Modeling spatial data typically involves specification of spatial dependence in the form of a covariance function or matrix, under an implicit or explicit assumption of joint Gaussianity. A motivating example for this paper is statistical climate-model emulation (e.g., Castruccio and Stein, 2013; Castruccio et al., 2014; Nychka et al., 2018; Haugen et al., 2019): based on an ensemble of spatial fields generated by an expensive computer model (Figure 1
), the goal is to learn the underlying joint distribution, and then, for instance, to draw additional samples from the distribution. This involves many challenges, including small ensemble sizes, high-dimensional distributions, and complex, nonstationary dependence. Thus, there is a need for flexible and scalable methods for inferring high-dimensional spatial covariances.
Countless approximations have been proposed to address computational challenges in spatial statistics (see Heaton et al., 2019, for a recent review and comparison). In recent years, there has been increasing interest in the idea of Vecchia (1988), which effectively approximates the Cholesky factor of the precision (i.e., inverse covariance) matrix as sparse. Under certain settings, the Vecchia approximation can provably provide -accurate approximations at near-linear computational complexity in the number of spatial locations (Schäfer et al., 2020). A generalization of the Vecchia approach includes many popular spatial approximations as special cases (Katzfuss and Guinness, 2019). However, Vecchia approaches have mostly been used for approximating parametric and often isotropic covariance functions.
Isotropic, parametric covariance functions (e.g., Matérn) only depend on spatial distance and on a small number of unknown parameters. Despite being highly restrictive, this is the standard assumption in spatial statistics, especially in the absence of replicates. Approaches to relax these assumptions include parametric nonstationary covariances (e.g., as reviewed by Risser, 2016), stationary nonparametric covariances (e.g., Huang et al., 2011; Choi et al., 2013; Porcu et al., 2019), nonparametric and nonstationary covariances (e.g., Fuentes, 2002), and domain transformations (e.g., Sampson and Guttorp, 1992; Damian et al., 2001; Qadir et al., 2019). In the context of local kriging, covariance functions are typically estimated locally from a parametric (e.g., Anderes and Stein, 2011; Nychka et al., 2018) or nonparametric (e.g., Hsing et al., 2016) perspective, but this generally does not imply a valid joint model or positive-definite covariance matrix.
Outside of spatial statistics, covariance estimation is often performed based on (modified) Cholesky decompositions of the precision matrix. This approach is attractive, because it automatically ensures positive-definiteness, because sparsity in the Cholesky factor directly corresponds to ordered conditional independence and hence to directed acyclic graphs, and because it allows covariance estimation to be reformulated as a series of regressions. Regularization can be achieved as in other regression settings, for example by enforcing sparsity using a Lasso-like penalty or a thresholding procedure (e.g., Huang et al., 2006; Levina et al., 2008) or via Bayesian prior distributions (e.g., Smith and Kohn, 2002). Motivated by a Gaussian Markov random field assumption for spatial data, Zhu and Liu (2009) estimate the Cholesky factor based on an ordering of the spatial locations intended to minimize the bandwidth, which amounts to coordinate ordering on a regular grid, and they regularize the entries of the Cholesky factor using a weighted Lasso penalty depending on spatial distance; this approach scales cubically in the number of spatial locations.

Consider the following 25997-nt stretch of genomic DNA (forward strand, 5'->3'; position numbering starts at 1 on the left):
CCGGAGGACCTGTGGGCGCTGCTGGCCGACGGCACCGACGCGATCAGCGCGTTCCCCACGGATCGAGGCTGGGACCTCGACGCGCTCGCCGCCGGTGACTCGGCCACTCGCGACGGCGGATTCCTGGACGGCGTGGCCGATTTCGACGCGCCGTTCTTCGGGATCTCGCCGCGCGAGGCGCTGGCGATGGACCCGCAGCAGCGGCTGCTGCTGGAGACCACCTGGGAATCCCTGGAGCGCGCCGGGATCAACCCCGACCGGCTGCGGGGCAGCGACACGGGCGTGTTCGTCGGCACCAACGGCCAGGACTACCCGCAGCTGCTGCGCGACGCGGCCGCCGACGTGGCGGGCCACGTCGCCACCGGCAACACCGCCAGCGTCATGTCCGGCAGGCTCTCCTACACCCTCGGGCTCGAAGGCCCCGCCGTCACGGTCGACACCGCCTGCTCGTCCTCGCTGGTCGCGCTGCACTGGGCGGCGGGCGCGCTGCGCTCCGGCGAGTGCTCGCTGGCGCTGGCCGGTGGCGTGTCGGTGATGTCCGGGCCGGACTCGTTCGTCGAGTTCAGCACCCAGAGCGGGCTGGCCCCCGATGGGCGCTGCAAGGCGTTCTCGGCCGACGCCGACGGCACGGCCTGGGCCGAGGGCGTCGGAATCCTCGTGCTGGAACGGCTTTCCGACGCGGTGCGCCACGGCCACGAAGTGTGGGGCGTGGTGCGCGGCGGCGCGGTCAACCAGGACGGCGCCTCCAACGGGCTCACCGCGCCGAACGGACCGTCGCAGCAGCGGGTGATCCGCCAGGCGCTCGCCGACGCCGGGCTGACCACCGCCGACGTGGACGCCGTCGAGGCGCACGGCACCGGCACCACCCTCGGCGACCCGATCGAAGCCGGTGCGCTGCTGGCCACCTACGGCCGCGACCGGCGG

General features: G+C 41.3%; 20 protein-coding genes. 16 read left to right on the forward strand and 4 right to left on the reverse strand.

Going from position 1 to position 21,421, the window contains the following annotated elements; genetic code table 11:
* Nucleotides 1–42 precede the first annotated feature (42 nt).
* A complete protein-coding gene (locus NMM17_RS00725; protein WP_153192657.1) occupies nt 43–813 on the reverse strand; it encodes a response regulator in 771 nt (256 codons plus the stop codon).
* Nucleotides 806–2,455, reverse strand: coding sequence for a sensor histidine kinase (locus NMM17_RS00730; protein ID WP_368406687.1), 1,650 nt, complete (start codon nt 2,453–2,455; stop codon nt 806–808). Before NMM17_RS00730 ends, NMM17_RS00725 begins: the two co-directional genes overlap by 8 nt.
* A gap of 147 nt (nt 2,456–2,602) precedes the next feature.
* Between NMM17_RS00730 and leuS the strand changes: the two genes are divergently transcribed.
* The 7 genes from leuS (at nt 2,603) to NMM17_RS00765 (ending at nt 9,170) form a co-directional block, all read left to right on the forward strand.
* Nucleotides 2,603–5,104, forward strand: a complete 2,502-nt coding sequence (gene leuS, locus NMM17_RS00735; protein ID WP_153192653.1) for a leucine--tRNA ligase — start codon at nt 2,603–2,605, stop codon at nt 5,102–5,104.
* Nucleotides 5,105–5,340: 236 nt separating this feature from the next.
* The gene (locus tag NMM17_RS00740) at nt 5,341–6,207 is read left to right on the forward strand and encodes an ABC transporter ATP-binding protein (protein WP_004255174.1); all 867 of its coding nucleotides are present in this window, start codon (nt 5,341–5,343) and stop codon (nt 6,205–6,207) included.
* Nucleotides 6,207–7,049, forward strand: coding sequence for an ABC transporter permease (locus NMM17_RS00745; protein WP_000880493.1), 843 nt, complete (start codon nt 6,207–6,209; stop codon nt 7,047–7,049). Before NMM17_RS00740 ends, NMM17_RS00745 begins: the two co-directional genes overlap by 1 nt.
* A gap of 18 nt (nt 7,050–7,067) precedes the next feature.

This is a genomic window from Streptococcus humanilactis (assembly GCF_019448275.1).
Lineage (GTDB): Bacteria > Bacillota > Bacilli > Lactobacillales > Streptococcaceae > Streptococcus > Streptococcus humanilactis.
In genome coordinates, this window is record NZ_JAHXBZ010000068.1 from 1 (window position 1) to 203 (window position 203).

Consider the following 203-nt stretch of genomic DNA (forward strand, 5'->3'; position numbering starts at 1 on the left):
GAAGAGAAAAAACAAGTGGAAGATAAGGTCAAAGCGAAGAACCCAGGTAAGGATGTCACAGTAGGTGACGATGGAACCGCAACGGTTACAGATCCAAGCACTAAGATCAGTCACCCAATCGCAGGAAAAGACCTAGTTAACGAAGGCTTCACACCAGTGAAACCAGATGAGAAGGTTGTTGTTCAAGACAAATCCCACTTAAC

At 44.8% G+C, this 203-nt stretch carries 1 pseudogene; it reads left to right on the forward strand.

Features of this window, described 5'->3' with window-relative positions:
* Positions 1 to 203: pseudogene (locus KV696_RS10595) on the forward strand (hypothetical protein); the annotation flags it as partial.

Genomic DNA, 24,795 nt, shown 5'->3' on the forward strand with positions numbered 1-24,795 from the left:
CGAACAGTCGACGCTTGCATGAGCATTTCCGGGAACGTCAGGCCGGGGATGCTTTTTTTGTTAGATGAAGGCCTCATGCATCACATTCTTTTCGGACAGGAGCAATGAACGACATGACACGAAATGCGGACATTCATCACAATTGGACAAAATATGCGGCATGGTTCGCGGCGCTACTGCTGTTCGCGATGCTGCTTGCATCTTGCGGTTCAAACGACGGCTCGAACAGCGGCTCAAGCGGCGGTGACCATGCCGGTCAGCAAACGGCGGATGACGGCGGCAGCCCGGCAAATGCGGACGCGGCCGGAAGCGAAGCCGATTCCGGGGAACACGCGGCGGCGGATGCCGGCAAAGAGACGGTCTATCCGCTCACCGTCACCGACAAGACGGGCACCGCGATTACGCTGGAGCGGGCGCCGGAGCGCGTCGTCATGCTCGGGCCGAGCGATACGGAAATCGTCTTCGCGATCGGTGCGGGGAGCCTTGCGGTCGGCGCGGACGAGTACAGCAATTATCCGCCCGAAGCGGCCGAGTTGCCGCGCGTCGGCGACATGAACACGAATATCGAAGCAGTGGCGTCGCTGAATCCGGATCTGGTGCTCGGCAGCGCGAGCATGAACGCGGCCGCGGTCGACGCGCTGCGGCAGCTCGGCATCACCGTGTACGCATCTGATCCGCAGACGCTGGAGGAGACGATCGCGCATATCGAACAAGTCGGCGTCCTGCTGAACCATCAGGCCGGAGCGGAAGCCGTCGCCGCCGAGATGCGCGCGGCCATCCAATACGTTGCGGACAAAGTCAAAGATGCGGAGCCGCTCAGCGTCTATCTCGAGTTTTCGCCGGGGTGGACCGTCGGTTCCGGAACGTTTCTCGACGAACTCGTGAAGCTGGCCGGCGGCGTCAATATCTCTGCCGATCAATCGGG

Here, we propose scalable nonparametric Bayesian inference on a high-dimensional spatial covariance matrix. The basic idea is to infer a near-linear number of nonzero entries in a sparse Cholesky factor of the inverse covariance matrix. Our model can be viewed as a nonparametric extension of the Vecchia approach, as regularized inference on a sparse Cholesky factor of the precision matrix, or as a series of Bayesian linear regression or spatial prediction problems. We specify prior distributions that are motivated by recent results (Schäfer et al., 2017, 2020) on the exponential decay of the entries of the inverse Cholesky factor for Matérn-type covariances under a maximum-minimum-distance ordering of the spatial locations (Guinness, 2018; Schäfer et al., 2017). Our method scales well to very large datasets, as the number of nonzero entries in the Cholesky factor and the computational cost both scale near-linearly in the number of spatial locations, in effect inferring a near-linear number of parameters in the sparse inverse Cholesky factor instead of a square number of parameters in the dense covariance matrix. Further speed-ups are possible, as the main computational efforts are perfectly parallel. Our approach is applicable to a single realization of the spatial field, but the inference will be most useful and accurate if replicate observations are available.